When we asked Shiffman on what steps the Shark Week organizers needed to take to make the programming actually become what they claim to be, Shiffman tells us that the specials need to feature more diversity -- not just in scientists, but also the shark species featured. He says, "There are over 550 species of sharks -- 97 percent of them had never appeared on a Shark Week show. There are a lot of scientists who could be featured as experts." He also says that Shark Week needs to "stop with the fear-mongering crap" and that the network needs to consult with actual experts.

(Getty Images)

Shiffman also cautions that sharks are not a threat to the average person and that there are more people killed in a typical year by "flowerpots falling on their heads from above." In fact, more people are killed in automobile accidents than by sharks. He also tells us that while shark finning is mentioned often on Shark Week specials, it is not the biggest or only threat to sharks and has not been in 30 years. Shiffman says, "Raising awareness of wrong information does not help anyone or anything." He continues, "I want people to know that science is a real thing and it is not jumping in a plastic box on your back while a shark swims under you. Science isn't only done by white men like that."

Shiffman also notes that while in most shots of Shark Week the sharks are seen swimming near boats because "they put bait in the water to make the sharks come to the boat." He tells us that sharks swim peacefully by people all the time and don't bother them, adding, "The version of shark behavior you see on television is unrecognizable if you know things about actual reality."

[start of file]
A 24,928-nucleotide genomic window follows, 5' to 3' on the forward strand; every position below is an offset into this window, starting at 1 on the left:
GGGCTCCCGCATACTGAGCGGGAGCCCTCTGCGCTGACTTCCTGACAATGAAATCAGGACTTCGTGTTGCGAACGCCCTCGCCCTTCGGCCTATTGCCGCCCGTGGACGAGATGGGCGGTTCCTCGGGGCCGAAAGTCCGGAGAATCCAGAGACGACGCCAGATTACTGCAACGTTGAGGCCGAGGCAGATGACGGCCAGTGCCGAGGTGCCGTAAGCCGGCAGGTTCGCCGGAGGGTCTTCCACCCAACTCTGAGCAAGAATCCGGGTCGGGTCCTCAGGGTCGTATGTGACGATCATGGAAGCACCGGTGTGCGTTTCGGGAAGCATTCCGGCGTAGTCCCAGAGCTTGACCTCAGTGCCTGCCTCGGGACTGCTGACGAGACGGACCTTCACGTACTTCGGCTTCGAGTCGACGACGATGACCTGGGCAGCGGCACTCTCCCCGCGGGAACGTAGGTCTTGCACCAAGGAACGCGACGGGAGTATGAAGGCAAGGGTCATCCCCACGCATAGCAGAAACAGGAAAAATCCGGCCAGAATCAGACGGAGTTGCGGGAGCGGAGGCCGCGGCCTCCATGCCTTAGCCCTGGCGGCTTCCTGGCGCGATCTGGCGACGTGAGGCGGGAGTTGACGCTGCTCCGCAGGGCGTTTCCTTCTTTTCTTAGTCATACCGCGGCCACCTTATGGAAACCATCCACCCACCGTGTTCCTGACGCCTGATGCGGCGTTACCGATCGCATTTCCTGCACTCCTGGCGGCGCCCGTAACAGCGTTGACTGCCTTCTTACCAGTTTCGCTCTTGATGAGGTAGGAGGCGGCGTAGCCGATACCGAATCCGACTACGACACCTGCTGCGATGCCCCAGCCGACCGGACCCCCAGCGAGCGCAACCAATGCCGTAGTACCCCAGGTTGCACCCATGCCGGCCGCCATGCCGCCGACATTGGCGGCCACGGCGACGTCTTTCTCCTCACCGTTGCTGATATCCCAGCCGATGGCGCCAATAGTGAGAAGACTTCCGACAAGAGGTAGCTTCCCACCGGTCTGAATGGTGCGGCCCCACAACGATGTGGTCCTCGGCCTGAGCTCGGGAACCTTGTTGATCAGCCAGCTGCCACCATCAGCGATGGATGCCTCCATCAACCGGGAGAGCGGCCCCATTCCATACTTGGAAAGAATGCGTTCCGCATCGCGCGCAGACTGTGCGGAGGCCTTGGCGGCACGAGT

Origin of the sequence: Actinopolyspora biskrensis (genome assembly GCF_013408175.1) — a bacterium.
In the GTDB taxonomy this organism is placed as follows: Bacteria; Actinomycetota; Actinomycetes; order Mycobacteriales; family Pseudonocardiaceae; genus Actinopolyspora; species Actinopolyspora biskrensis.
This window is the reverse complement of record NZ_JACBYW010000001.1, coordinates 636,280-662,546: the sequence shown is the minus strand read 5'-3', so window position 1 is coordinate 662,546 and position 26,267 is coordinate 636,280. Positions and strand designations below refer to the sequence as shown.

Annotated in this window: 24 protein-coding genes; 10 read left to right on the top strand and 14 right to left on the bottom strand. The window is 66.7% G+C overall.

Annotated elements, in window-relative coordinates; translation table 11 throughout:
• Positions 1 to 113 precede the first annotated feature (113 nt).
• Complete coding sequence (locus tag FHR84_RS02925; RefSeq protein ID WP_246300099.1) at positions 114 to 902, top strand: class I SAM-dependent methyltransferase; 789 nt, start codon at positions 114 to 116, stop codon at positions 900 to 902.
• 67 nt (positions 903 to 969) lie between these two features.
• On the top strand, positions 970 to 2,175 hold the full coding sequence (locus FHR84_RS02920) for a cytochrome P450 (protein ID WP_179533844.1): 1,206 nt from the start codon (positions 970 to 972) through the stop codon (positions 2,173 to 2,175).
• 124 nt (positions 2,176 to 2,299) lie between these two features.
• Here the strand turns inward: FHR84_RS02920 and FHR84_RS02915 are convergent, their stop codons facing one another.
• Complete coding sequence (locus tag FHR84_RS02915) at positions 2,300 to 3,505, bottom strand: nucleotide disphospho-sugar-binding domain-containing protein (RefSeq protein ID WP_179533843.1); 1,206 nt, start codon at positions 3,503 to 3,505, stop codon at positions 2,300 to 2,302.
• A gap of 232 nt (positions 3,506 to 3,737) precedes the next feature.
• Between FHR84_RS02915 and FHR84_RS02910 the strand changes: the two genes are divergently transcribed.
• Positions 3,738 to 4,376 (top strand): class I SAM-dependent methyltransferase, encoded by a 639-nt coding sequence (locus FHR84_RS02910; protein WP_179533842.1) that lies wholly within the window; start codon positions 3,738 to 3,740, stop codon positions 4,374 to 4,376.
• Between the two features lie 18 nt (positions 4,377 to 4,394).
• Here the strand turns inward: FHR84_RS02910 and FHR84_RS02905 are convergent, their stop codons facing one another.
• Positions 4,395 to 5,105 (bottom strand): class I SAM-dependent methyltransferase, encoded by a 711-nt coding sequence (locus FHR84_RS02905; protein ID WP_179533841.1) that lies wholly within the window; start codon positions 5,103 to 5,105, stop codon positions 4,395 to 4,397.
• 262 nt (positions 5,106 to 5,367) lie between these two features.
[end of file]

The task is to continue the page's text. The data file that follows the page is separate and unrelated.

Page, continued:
Fans of Shark Week who are passionate about learning more about sharks and their conservation can reach out to Discovery to make a change in this, after all, "the customer is always right." While Discovery Channel often focuses on sensational programming, if more interest in actual shark science is registered, it might be likely that the network will listen. After all, Discovery has not repeated its 2013 fiasco, when as part of Shark Week they aired the mockumentary 'Megalodon: The Monster Shark Lives' which claimed that a giant shark that has been extinct for millions of years is still swimming in the planet's oceans and is responsible for deaths. The mockumentary hired actors and used CGI to make it seem like the megalodons still existed and that there was a conspiracy to hide their existence. Only vague disclaimers alluded to the mockumentary being fiction, which meant that it was likely considered to be real by most viewers.